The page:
|Date of Birth||30 March 1937 , Richmond, Virginia, USA|
|Birth Name||Henry Warren Beaty|
|Height||6' 2" (1.88 m)|
Mini Bio (1)
One of the most fascinating characters in Hollywood history, Warren Beatty was born Henry Warren Beaty in Richmond, Virginia on March 30, 1937. His mother, Kathlyn, was a drama teacher who gave it up to settle down in Virginia and raise a family, although it was never in doubt that Beatty and his sister, the actress and dancer Shirley MacLaine, would themselves be raised to pursue stardom - each was urged to be successful and achieve from a very early age.
Beatty attended high school in Arlington, Virginia and then Northwestern University, but, not to be outdone by his rising-star big sister, dropped out after his first year to study acting under the legendary Stella Adler. He found his first screen role, in the TV sitcom The Many Loves of Dobie Gillis (1959), to be "ridiculous" and quickly abandoned it to work on the Broadway stage, the highlight of which was his Tony-nominated performance in "A Loss of Roses".
Beatty's first major film role came in the drama Splendor in the Grass (1961), as the confused Bud. Critics refused to take the handsome young Beatty seriously, and he strove to turn this around with his arty crime drama Mickey One (1965), directed by Arthur Penn, which got favorable notices but did not find an audience. Next he starred in a light-weight comedy, Promise Her Anything (1965), along with the lovely Leslie Caron and the charismatic Beatty, already a Lothario, began an affair with his married co-star which was cited in Caron's divorce proceedings.
Beatty teamed up again with Penn for the movie that would elevate his status in Hollywood, the classic Bonnie and Clyde (1967), in which he and co-star Faye Dunaway played the quirky outlaws Clyde Barrow and Bonnie Parker. The movie's powerful performances, strong direction and controversially graphic violence made it a huge hit, and Beatty finally found himself taken seriously.
Over the next decade, Beatty starred in, produced and occasionally directed some of the most important films in Hollywood, some critically praised, such as McCabe & Mrs. Miller (1971); others prescient social commentaries, such as Shampoo (1975) which itself became an important event in popular culture; others were wonderful updates of Hollywood classics, such as Heaven Can Wait (1978). He capped this all off with his hugely ambitious recounting of the American radical journalist John Reed's experiences in Bolshevik Russia, Reds (1981), for which Beatty, already nominated for acting Oscars several times, finally won as best director. Beatty was an intrinsic part of the renaissance of Hollywood in the 1970s, when films were being made every year that were important as well as successful.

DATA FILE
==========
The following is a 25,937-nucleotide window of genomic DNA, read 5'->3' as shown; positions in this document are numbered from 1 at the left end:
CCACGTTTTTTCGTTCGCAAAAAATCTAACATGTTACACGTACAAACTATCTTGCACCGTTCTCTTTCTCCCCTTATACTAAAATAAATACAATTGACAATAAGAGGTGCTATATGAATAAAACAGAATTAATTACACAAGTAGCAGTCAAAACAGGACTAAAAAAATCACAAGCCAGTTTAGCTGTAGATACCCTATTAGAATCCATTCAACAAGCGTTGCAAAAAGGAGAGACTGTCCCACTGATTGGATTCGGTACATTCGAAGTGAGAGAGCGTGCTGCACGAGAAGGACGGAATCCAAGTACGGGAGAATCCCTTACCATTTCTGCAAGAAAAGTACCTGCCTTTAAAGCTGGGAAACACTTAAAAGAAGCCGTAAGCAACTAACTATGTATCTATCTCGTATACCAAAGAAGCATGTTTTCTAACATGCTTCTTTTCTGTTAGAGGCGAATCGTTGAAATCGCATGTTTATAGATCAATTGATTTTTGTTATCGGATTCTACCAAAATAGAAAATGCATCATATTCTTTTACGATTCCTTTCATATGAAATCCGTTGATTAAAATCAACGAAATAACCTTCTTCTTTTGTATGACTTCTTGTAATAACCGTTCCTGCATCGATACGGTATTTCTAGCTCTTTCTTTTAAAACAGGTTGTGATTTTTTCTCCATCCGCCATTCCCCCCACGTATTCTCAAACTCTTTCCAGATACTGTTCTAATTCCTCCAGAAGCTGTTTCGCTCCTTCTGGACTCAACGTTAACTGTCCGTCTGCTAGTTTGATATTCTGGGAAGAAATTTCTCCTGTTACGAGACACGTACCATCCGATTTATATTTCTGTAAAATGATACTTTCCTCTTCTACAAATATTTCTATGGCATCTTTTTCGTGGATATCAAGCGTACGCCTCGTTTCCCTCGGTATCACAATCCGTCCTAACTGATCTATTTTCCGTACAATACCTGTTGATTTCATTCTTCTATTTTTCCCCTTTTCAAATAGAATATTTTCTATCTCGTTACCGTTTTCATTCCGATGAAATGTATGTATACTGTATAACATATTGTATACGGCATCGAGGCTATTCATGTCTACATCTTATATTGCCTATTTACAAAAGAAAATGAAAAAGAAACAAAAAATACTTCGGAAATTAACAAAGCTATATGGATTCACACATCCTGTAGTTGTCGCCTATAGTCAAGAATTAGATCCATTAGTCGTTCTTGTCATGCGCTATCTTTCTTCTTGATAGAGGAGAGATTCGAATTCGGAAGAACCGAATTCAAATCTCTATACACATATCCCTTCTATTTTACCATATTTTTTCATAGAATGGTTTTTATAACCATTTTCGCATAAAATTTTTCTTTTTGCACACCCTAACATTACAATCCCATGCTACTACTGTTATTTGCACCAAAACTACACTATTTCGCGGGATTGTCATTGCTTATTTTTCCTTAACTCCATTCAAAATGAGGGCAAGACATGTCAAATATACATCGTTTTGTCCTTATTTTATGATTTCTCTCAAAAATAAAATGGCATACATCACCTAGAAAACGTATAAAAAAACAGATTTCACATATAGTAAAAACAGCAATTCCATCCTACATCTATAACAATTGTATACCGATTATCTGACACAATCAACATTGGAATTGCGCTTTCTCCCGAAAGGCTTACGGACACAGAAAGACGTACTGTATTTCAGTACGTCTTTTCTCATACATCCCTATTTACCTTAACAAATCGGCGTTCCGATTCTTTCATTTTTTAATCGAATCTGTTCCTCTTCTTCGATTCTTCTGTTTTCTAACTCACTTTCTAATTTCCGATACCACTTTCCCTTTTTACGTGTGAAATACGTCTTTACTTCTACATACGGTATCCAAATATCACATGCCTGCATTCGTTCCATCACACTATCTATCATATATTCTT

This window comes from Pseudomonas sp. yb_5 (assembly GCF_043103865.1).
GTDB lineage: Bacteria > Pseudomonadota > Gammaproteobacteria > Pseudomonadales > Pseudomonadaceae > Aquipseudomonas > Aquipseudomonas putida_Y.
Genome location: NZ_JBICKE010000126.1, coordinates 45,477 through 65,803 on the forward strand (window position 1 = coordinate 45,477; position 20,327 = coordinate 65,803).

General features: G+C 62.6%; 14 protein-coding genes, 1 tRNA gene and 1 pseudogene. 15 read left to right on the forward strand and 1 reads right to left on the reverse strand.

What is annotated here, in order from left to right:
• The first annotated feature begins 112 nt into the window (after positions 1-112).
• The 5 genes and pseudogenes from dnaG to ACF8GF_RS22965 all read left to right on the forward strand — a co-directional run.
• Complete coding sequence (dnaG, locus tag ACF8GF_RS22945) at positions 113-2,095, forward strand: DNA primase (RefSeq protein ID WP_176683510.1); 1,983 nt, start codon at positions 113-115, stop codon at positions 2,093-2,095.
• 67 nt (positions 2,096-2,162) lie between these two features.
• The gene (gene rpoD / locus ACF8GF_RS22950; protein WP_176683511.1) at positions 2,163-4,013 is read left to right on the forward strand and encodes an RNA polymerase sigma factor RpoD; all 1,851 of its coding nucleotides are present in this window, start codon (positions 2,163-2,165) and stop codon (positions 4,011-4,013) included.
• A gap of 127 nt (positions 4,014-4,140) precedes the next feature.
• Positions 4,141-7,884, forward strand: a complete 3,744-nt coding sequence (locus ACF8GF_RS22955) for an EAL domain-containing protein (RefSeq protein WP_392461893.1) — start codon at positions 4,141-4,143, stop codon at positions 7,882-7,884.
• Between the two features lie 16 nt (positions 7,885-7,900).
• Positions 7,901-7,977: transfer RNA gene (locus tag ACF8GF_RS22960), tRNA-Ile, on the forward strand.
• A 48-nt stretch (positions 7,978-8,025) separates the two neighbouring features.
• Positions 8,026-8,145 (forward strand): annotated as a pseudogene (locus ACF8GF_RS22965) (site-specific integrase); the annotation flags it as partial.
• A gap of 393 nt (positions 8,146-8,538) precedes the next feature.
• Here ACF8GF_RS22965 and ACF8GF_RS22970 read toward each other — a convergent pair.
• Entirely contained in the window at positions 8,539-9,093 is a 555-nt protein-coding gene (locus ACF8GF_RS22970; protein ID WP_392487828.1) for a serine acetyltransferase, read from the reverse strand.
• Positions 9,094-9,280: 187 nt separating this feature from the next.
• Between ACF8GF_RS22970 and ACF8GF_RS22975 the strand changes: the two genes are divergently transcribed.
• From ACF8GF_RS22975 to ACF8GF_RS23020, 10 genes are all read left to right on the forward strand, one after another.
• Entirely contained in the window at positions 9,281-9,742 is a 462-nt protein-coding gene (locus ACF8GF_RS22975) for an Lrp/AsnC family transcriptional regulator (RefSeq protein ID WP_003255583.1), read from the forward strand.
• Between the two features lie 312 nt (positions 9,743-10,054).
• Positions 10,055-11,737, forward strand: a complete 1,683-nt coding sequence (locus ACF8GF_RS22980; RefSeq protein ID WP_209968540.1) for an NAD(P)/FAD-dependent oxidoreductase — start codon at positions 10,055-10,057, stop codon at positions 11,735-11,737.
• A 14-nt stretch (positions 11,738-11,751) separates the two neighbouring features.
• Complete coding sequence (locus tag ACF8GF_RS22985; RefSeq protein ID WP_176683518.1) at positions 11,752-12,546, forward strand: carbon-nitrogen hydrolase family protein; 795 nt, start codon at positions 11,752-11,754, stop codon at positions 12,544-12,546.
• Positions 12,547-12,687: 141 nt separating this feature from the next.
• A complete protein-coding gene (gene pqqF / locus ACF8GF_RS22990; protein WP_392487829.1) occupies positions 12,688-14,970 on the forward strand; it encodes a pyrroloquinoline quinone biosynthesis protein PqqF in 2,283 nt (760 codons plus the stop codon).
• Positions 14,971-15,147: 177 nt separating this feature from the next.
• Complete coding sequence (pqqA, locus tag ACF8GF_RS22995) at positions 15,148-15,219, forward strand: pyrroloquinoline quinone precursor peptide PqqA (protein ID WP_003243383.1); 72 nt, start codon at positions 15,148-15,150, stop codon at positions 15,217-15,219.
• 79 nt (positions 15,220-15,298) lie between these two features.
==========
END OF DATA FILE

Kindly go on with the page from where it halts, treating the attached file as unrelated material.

Beatty's remarkable career stalled in the 1980s. In fact, he was absent from the screen for most of that decade, and when his next film after Reds (1981) finally came, it was the legendarily disastrous Ishtar (1987), one of the biggest film catastrophes of not only the decade, but all time. Beatty's next movie, Dick Tracy (1990) was a summer blockbuster and received rave reviews from the critics as well. Following this came Bugsy (1991), a biopic of the life of gangster and Las Vegas visionary Bugsy Siegel, which was another box office failure. Beatty married his co-star, Annette Bening, and produced and starred with her in another costly disaster, Love Affair (1994). Beatty revisited his "Ishtar" nadir with his expensive 2001 comedy Town & Country (2001), which was both a box office and critical debacle.
Fortunately, in the midst of all this bad news Beatty's creative best resurfaced in 1998 with his Bulworth (1998), an arch political satire about a liberal California senator forced to resort to the right-wing politics of the day to retain his seat. Disillusioned, Bullworth puts out a contract on his own life and while waiting to die decides to graphically show the ugliness that has become politics to the public, but his fatal plan is complicated when he falls for a beautiful young woman from South Central LA (Halle Berry). Bulworth (1998) was a reminder that Beatty was still capable of making movies that are remarkable, entertaining and successful.
In his prime Beatty was almost as famous for his love life as he was for his movie-making, having been connected with a galaxy of beautiful starlets, a "who's who" list reported to include Madonna, Cher, Natalie Wood, Lana Wood, Diane Keaton, Julie Christie, Leslie Caron, Goldie Hawn, Isabelle Adjani, Liv Ullmann, Carly Simon, Inger Stevens, Janice Dickinson, Joan Collins, Michelle Phillips, Kate Jackson, Britt Ekland, Jean Seberg, Mamie Van Doren, Carol Alt, Brigitte Bardot, Justine Bateman, and Elle Macpherson. Notorious for his alleged "love 'em and leave 'em" treatment of many of these women, an aging Beatty had the tables turned on him by the sultry diva, supermodel Stephanie Seymour, who unceremoniously dropped Beatty to pursue W. Axl Rose of rock band 'Guns N' Roses'. Soon after that, Beatty settled down with Bening. The couple has four children.
- IMDb Mini Biography By: Larry-115
|Annette Bening||(3 March 1992 - present) (4 children)|
Trade Mark (5)
Personal Quotes (17)
|Splendor in the Grass (1961)||$15,000|
|The Roman Spring of Mrs. Stone (1961)||$30,000|
|All Fall Down (1962)||$60,000|
|Bonnie and Clyde (1967)||$200,000 + 40% gross|
|The Only Game in Town (1970)||$750,000|
|Dick Tracy (1990)||$9,000,000|
|Town & Country (2001)||$10,000,000|